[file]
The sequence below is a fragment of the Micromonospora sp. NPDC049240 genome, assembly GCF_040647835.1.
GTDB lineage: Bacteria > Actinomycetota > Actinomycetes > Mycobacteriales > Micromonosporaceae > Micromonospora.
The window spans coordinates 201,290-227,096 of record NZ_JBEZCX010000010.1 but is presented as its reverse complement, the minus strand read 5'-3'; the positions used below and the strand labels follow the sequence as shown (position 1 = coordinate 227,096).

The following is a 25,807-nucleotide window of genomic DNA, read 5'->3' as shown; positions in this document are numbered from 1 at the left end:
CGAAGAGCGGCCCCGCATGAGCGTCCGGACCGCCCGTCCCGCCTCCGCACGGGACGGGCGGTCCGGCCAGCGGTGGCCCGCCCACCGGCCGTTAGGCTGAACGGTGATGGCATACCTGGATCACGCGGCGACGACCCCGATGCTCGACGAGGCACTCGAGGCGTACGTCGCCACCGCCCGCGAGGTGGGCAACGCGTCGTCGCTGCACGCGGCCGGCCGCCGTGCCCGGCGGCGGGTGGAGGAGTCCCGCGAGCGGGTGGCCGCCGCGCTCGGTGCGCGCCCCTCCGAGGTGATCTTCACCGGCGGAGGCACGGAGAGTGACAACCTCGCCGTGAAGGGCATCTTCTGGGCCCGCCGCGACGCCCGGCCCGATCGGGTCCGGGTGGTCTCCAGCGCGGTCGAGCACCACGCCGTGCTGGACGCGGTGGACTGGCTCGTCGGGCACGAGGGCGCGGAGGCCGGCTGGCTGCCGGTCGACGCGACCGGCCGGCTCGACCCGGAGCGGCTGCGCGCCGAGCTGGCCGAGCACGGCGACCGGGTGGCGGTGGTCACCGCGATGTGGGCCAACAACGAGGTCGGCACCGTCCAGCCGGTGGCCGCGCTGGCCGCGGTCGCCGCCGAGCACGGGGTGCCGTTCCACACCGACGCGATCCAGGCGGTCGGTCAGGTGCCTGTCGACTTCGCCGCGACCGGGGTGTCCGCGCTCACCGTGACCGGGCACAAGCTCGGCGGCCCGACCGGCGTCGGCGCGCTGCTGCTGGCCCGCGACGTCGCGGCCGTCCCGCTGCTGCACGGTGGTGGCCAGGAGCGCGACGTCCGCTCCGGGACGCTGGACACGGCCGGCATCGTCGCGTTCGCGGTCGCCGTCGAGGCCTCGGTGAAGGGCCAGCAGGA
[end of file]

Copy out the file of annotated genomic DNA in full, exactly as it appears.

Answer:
The sequence below is a fragment of the Micromonospora sp. NPDC049240 genome, assembly GCF_040647835.1.
GTDB lineage: Bacteria > Actinomycetota > Actinomycetes > Mycobacteriales > Micromonosporaceae > Micromonospora.
The window spans coordinates 201,290-227,096 of record NZ_JBEZCX010000010.1 but is presented as its reverse complement, the minus strand read 5'-3'; the positions used below and the strand labels follow the sequence as shown (position 1 = coordinate 227,096).

The following is a 25,807-nucleotide window of genomic DNA, read 5'->3' as shown; positions in this document are numbered from 1 at the left end:
CGAAGAGCGGCCCCGCATGAGCGTCCGGACCGCCCGTCCCGCCTCCGCACGGGACGGGCGGTCCGGCCAGCGGTGGCCCGCCCACCGGCCGTTAGGCTGAACGGTGATGGCATACCTGGATCACGCGGCGACGACCCCGATGCTCGACGAGGCACTCGAGGCGTACGTCGCCACCGCCCGCGAGGTGGGCAACGCGTCGTCGCTGCACGCGGCCGGCCGCCGTGCCCGGCGGCGGGTGGAGGAGTCCCGCGAGCGGGTGGCCGCCGCGCTCGGTGCGCGCCCCTCCGAGGTGATCTTCACCGGCGGAGGCACGGAGAGTGACAACCTCGCCGTGAAGGGCATCTTCTGGGCCCGCCGCGACGCCCGGCCCGATCGGGTCCGGGTGGTCTCCAGCGCGGTCGAGCACCACGCCGTGCTGGACGCGGTGGACTGGCTCGTCGGGCACGAGGGCGCGGAGGCCGGCTGGCTGCCGGTCGACGCGACCGGCCGGCTCGACCCGGAGCGGCTGCGCGCCGAGCTGGCCGAGCACGGCGACCGGGTGGCGGTGGTCACCGCGATGTGGGCCAACAACGAGGTCGGCACCGTCCAGCCGGTGGCCGCGCTGGCCGCGGTCGCCGCCGAGCACGGGGTGCCGTTCCACACCGACGCGATCCAGGCGGTCGGTCAGGTGCCTGTCGACTTCGCCGCGACCGGGGTGTCCGCGCTCACCGTGACCGGGCACAAGCTCGGCGGCCCGACCGGCGTCGGCGCGCTGCTGCTGGCCCGCGACGTCGCGGCCGTCCCGCTGCTGCACGGTGGTGGCCAGGAGCGCGACGTCCGCTCCGGGACGCTGGACACGGCCGGCATCGTCGCGTTCGCGGTCGCCGTCGAGGCCTCGGTGAAGGGCCAGCAGGA